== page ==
3D printing technology can help boost profit and market share of companies in certain industries but these developments are unlikely in the next five years, according to Moody’s Investors Service.
The eyewear and footwear industries are among the manufacturers expected to have the most significant near-term growth prospects for using 3D printing technology, the rating agency said. Other industries such as aerospace, medical devices, automotive and capital equipment will also benefit from the technology which rapidly builds a three-dimensional object that can be customised at a cheap cost using a computer-aided design model.
"In certain manufacturing subsectors, companies expanding their use of 3D printing technology will eventually experience credit positive profitability and market share improvements," Moody's said.
“Despite significant momentum for corporate investments in industrial 3D printing and widespread optimism over future applications of the technology, 3D printing will not account for a significant share of manufacturing sector activity for many years.”
According to the Moody's report: “With a few exceptions, no immediate or significant credit effects are expected from the growth of 3D printing across most existing manufacturing industries and companies.”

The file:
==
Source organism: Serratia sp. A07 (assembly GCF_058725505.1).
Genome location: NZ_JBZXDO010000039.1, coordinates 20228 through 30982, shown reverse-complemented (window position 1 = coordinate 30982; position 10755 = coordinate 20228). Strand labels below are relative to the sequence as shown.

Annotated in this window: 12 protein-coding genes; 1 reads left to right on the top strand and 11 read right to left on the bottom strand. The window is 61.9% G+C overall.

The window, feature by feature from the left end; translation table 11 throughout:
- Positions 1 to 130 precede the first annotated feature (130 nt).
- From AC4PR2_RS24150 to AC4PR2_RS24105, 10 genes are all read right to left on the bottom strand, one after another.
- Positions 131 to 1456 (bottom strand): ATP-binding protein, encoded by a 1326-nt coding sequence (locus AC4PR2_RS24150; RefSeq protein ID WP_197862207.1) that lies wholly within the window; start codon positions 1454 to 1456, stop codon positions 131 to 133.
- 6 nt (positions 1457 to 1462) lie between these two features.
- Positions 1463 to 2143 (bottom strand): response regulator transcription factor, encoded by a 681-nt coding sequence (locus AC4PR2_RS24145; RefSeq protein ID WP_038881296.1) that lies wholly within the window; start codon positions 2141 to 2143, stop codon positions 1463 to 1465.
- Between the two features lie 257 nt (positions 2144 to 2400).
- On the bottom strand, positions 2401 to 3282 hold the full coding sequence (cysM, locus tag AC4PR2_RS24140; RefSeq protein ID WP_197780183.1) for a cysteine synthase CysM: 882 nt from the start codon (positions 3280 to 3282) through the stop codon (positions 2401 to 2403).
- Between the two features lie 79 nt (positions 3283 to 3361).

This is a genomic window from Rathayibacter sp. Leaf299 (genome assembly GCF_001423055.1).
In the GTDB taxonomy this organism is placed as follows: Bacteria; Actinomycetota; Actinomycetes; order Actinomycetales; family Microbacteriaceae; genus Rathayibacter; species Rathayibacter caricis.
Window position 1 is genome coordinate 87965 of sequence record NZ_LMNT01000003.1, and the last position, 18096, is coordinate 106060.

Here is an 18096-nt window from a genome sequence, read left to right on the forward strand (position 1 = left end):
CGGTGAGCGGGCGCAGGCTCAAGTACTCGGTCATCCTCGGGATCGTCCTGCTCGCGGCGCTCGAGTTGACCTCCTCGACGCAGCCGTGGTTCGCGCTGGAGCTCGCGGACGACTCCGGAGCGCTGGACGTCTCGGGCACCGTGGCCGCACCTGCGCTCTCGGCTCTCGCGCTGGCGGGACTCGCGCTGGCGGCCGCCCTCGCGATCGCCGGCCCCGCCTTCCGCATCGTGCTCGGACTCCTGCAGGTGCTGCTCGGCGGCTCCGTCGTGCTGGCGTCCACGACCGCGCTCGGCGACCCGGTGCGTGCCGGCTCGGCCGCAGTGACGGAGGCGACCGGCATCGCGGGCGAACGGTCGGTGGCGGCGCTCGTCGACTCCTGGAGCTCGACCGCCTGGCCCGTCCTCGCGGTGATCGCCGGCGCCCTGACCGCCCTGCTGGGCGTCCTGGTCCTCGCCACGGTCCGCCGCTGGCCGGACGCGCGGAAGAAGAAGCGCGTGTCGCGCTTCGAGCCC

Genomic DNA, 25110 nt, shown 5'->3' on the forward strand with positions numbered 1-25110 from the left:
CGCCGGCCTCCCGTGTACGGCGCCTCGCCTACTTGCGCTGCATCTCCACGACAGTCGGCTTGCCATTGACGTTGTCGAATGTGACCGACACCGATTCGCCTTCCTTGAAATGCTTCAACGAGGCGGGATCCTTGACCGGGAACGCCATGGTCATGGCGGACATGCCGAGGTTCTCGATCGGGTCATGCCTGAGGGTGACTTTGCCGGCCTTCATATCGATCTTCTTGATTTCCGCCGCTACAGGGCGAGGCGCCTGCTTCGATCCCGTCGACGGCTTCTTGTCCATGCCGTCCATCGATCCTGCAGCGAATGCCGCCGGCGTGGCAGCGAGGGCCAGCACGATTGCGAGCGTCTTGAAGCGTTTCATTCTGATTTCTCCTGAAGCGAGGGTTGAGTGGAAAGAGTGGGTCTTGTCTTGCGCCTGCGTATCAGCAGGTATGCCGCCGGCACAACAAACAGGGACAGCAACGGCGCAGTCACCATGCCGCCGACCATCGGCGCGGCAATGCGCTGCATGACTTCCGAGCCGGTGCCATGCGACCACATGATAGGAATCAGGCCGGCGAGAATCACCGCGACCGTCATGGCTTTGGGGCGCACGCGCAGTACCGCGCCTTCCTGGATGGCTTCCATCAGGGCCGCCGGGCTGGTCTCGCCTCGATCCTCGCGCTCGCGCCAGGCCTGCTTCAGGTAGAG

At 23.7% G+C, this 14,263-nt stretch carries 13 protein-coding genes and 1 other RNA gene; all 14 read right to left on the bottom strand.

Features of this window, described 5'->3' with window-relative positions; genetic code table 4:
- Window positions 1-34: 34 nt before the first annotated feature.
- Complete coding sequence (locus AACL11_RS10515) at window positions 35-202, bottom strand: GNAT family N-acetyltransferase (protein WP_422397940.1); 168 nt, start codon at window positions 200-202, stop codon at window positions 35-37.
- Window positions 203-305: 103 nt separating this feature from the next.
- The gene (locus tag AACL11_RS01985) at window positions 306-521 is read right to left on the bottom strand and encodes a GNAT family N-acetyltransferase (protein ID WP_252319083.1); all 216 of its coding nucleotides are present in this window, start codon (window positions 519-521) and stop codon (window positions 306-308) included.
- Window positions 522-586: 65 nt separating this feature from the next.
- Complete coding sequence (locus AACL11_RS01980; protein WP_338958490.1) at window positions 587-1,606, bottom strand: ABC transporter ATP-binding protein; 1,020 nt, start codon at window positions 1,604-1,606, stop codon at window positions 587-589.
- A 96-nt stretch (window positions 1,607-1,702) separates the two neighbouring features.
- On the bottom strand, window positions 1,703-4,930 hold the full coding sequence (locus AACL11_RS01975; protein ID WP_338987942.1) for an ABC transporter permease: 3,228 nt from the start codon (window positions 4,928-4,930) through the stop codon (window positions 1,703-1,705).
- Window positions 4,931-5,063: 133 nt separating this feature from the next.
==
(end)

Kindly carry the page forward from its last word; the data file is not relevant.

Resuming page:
The ratings agency said the case for replacing industrial manufacturing on a wider scale with 3D printing is not yet proven. Where scale is needed for high-production runs, the economics are better suited to using traditional processes to keep marginal costs down, the report said.
Advantageous use of the technology includes rapid prototyping, production of unique and customised items, and manufacture of parts with some structural complexity.
"For 3D printing, several factors weigh on the overall utility of the technology in high-volume production, including the high cost of printers and specialised technicians compared with alternative technologies, the frequent need for additional machining after printing and the long amount of time needed to print each," said Moody's vice president, Jonathan Siegel.
In July, Emaar Properties said it will build its first 3D-printed home in Arabian Ranches. In a global competition, the developer awarded the contract for the 3D-printed model home in Arabian Ranches III to a partnership between an international 3D printing technology company and a UAE contractor.
Emaar said 3D-printed homes bring several benefits including accelerated delivery of homes and more flexibility in design.
In March, surgeons in Dubai partnered with 3D healthcare technology company, Sinterex, to replace the jaw of a teenage girl diagnosed with an aggressive tumour. A CT scan of the patient was converted into a 3D-printed physical model, which surgeons used to develop a treatment plan. Sinterex then printed a surgical guide for the operating theatre. A titanium jaw implant, specifically tailored to the patient, was then printed and fitted.